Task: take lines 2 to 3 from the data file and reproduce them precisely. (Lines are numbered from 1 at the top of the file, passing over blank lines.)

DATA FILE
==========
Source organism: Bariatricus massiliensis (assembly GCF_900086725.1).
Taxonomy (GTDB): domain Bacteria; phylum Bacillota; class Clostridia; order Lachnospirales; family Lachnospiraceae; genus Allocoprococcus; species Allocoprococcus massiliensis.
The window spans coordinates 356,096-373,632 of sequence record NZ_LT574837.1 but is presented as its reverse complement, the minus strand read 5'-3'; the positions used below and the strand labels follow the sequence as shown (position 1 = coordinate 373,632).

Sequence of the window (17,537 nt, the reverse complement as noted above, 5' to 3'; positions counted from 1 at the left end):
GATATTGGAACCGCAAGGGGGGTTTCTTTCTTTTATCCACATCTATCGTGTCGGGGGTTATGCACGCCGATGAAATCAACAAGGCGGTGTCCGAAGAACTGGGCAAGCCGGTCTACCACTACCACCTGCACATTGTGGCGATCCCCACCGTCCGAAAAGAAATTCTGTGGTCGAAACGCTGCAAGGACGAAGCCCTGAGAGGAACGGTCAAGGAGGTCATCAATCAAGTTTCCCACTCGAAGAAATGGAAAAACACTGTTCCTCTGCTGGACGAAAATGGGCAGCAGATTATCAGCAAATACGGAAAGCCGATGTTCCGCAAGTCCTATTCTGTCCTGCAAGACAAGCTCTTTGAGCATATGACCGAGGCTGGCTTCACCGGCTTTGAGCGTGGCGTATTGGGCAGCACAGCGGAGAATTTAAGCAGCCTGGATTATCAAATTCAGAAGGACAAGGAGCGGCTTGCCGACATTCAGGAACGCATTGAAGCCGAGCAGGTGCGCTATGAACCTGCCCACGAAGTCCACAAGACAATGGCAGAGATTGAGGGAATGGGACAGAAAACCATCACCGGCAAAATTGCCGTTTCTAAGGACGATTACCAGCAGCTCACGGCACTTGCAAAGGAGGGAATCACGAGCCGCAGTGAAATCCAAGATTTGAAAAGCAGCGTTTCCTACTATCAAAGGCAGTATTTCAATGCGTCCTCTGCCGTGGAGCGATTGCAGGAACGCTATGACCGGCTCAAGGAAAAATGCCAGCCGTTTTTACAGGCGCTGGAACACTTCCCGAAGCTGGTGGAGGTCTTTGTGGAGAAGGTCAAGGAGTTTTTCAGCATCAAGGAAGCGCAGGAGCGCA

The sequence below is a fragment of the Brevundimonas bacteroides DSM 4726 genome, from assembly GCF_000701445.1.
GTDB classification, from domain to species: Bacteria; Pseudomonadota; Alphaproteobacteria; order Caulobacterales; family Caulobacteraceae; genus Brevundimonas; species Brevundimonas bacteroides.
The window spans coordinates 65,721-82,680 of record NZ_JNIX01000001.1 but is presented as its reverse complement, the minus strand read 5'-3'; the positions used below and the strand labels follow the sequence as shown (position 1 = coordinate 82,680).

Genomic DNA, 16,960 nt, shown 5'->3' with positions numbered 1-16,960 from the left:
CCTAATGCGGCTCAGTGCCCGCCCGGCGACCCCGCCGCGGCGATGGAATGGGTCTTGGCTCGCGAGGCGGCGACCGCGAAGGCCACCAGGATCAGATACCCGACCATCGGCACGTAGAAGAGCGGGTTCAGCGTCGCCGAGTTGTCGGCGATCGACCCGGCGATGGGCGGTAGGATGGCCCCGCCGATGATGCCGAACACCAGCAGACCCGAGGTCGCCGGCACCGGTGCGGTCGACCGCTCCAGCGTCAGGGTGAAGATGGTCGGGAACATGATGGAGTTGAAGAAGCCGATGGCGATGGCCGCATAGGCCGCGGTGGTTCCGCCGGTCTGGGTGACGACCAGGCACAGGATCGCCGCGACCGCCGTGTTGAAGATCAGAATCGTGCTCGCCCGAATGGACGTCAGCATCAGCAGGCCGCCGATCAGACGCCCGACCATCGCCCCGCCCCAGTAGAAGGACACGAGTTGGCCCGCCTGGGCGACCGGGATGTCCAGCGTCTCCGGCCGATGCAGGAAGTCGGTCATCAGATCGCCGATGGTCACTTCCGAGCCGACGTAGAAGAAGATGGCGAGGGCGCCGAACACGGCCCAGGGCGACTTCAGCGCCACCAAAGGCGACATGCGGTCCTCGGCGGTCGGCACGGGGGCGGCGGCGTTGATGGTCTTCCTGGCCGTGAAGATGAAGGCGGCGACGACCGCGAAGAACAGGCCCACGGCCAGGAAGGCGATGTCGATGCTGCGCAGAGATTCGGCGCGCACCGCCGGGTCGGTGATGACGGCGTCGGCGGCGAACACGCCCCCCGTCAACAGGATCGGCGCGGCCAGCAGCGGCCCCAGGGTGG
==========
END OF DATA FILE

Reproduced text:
Taxonomy (GTDB): domain Bacteria; phylum Bacillota; class Clostridia; order Lachnospirales; family Lachnospiraceae; genus Allocoprococcus; species Allocoprococcus massiliensis.
The window spans coordinates 356,096-373,632 of sequence record NZ_LT574837.1 but is presented as its reverse complement, the minus strand read 5'-3'; the positions used below and the strand labels follow the sequence as shown (position 1 = coordinate 373,632).